Much Ado About Nothing: It’s funny to think that Joss Whedon put out a movie last year that I didn’t really consider for my Favorite Movies list, but that’s exactly what happened here. And the more I think about it, the more ashamed I am that I didn’t support Whedon’s fun little lark more, and probably for no greater reason than it isn’t his usual fantasy fare. But even without the Whedon name brand (and the accompanying cadre of actors), this would be a great movie, one that tackles Shakespeare as if it were a Howard Hawks rom-com and nails it. The Bard has never been funnier to me, and the simple black-and-white style works wonders as well. It’s also really great to see Whedon’s usual day-players get a chance to shine under a different spotlight. Above it all though, Much Ado is a great ode to the comedy of errors that is love, and all the minor tragedies that accompany it. Like any of Whedon’s work, it highlights the power of the good by challenging it very directly with the bad, and as always he nails it.
This Is The End: I always knew that This Is The End was funny, but I guess initially I felt that it wasn’t deep enough to really stick with me. But after watching it again, I realized that This Is The End is actually the apex of the friendship themes that have carried through all of Rogen & Goldberg’s stories. It’s the perfect sort of high-concept dramatic situation for that thematic concern, and they also take advantage of it for all kinds of ridiculous and fearless comedic possibilities. Jonah Hill getting raped by a thigh-dicked demon will never not be funny, nor will the ensuing mockery of exorcism scenes. Danny McBride is one of the best villains of the last several years, and everyone shows a great deal of self-awareness in their deconstructive performances. It shows a great deal of visual panache and inventiveness from a pair of first-time directors, and even if The Interview had been outright terrible (and it wasn’t) the strength of This Is The End would want me to see Rogen & Goldberg directing for years to come.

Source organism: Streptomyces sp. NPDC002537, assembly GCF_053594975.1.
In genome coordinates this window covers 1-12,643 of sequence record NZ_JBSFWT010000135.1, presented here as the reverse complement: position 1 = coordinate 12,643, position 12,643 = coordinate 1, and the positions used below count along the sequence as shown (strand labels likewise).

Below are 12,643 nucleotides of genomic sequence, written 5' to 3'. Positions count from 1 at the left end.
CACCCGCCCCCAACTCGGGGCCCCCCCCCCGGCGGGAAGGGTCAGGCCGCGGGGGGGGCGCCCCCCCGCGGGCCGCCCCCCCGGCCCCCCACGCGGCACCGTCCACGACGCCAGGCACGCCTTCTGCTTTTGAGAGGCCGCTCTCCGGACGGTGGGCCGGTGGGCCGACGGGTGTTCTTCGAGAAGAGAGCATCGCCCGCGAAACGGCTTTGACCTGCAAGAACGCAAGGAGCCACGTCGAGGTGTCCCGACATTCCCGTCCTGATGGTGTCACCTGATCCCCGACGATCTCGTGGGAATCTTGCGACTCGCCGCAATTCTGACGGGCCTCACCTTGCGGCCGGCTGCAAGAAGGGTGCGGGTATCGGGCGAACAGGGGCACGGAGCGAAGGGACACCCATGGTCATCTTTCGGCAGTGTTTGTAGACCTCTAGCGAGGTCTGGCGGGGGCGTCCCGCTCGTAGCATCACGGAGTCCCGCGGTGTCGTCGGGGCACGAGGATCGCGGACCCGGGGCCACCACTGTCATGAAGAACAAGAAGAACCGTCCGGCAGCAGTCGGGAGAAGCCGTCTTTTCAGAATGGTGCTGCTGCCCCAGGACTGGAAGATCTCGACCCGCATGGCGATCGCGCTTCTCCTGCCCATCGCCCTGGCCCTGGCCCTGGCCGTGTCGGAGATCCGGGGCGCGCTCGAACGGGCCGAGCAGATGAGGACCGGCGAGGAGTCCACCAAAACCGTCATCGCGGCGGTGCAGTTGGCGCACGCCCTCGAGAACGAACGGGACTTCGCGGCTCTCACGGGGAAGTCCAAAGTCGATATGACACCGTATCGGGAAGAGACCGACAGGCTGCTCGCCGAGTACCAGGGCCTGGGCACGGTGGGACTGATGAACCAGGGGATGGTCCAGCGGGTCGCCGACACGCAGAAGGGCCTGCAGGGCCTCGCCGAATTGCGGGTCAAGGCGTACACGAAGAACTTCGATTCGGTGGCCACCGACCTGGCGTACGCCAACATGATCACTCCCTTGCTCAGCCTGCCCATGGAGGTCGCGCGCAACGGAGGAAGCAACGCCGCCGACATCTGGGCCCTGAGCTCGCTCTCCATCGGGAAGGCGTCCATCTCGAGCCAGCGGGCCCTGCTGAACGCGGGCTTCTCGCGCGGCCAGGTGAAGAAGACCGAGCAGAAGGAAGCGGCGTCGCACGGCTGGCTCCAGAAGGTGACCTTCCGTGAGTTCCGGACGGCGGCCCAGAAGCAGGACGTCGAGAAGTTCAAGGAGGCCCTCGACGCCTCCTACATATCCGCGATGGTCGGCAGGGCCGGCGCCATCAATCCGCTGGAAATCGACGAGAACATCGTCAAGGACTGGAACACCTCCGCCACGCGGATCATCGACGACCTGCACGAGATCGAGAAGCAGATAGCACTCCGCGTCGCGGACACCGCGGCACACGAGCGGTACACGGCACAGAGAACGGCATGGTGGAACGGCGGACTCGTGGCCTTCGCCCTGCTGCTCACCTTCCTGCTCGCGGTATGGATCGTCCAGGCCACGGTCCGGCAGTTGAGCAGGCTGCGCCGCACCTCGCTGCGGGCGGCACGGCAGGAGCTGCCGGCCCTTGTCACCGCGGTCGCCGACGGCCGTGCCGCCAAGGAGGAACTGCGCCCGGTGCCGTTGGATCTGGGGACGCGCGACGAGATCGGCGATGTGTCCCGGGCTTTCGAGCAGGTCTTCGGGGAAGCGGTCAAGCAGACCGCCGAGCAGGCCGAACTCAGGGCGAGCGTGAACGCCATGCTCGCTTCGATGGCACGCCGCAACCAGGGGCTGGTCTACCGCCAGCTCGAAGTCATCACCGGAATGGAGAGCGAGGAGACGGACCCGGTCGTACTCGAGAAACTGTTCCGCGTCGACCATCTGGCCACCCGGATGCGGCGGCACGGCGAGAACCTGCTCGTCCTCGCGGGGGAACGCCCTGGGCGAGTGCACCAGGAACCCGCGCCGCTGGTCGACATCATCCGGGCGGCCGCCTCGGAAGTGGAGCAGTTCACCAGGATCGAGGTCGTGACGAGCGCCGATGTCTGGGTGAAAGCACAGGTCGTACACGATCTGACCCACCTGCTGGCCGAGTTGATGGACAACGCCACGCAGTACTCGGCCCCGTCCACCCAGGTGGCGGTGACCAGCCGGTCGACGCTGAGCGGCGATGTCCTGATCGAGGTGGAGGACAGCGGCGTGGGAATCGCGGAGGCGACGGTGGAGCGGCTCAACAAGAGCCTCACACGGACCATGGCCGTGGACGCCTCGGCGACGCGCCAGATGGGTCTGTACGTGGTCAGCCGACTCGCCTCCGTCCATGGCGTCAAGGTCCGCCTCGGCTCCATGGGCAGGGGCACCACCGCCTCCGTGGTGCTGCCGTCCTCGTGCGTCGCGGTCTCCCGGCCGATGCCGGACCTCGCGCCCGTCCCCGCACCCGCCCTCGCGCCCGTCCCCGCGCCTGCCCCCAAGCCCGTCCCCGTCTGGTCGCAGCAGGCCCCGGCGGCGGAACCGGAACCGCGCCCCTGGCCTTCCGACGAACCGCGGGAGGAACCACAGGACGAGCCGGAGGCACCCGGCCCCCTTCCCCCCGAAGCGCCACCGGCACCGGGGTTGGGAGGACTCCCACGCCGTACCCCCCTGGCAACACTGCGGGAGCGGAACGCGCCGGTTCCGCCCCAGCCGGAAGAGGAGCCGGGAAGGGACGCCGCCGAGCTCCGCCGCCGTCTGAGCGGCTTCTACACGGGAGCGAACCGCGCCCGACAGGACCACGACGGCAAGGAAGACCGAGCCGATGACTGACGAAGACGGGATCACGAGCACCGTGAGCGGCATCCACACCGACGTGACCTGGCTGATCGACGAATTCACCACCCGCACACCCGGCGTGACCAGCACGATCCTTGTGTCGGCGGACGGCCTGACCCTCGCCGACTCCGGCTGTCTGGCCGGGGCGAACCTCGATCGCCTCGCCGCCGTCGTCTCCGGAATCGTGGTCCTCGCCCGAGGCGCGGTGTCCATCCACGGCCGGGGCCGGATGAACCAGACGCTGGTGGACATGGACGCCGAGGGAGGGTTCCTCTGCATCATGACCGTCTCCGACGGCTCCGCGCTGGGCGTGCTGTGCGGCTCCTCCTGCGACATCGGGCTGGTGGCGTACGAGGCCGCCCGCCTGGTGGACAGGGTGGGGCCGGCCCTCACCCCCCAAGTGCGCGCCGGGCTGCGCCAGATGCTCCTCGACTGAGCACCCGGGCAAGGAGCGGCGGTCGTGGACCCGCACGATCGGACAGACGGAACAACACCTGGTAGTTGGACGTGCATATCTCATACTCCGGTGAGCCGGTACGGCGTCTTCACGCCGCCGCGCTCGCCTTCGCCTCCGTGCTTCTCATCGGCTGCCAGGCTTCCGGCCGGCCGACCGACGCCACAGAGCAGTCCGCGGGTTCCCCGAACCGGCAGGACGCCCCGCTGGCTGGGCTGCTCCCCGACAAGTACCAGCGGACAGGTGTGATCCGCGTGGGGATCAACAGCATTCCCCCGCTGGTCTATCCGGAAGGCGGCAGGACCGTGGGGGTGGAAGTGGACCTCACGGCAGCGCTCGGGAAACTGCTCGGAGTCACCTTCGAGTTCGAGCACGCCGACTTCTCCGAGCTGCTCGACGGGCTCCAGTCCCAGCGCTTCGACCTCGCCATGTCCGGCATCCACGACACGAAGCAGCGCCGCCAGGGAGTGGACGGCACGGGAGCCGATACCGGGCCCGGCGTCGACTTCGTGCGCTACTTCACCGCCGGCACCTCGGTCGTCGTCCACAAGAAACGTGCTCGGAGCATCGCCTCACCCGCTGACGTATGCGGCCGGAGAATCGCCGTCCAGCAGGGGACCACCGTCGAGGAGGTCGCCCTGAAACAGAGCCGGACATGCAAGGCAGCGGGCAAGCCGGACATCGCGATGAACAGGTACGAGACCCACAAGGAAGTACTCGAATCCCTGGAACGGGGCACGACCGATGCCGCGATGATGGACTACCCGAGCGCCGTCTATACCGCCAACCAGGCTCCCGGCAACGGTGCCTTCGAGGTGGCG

You’re Next: Adam Wingard and Simon Barrett are one of the better creative teams working in genre film right now, and You’re Next proves this ably. The duo uses classic home invasion/masked killer tropes for what is ultimately a Hitchcockian murder plot, and mixes in a bit of commentary on top of it. It has all the hallmarks of a great horror film, but is able to keep the murderers grounded and real without deflating the drama and tension of the situation, which is no easy feat. Not to mention Sharni Vinson, playing a Final Girl who actually earns her survival, and the opportunity to see Joe Swanberg turned into a giant wuss before dying painfully. It’s a flat-out fun film, tense without being debilitatingly scary. This is a horror film that subverts expectations enough to provide a truly fun and engaging thriller, and to put Wingard & Barrett right at the top of my Have-To-Watch list.
Of course, there are still a bunch of movies from last year that I have yet to see, or that I never got to rewatch, but honestly at this point if I haven’t felt compelled to seek them out it’s probably fair to assume they wouldn’t stick with me. So with all of that being said, let’s take a look at my REVISED Favorite Films of 2013:
In A World…
Iron Man 3
Much Ado About Nothing
Pain and Gain
This Is The End
Wolf of Wall Street
And my Favorite Movie of 2013 remains: The World’s End
Now with all of that out of the way, 2014 is almost done, and my next Favorite Movies list is imminent! Stay tuned!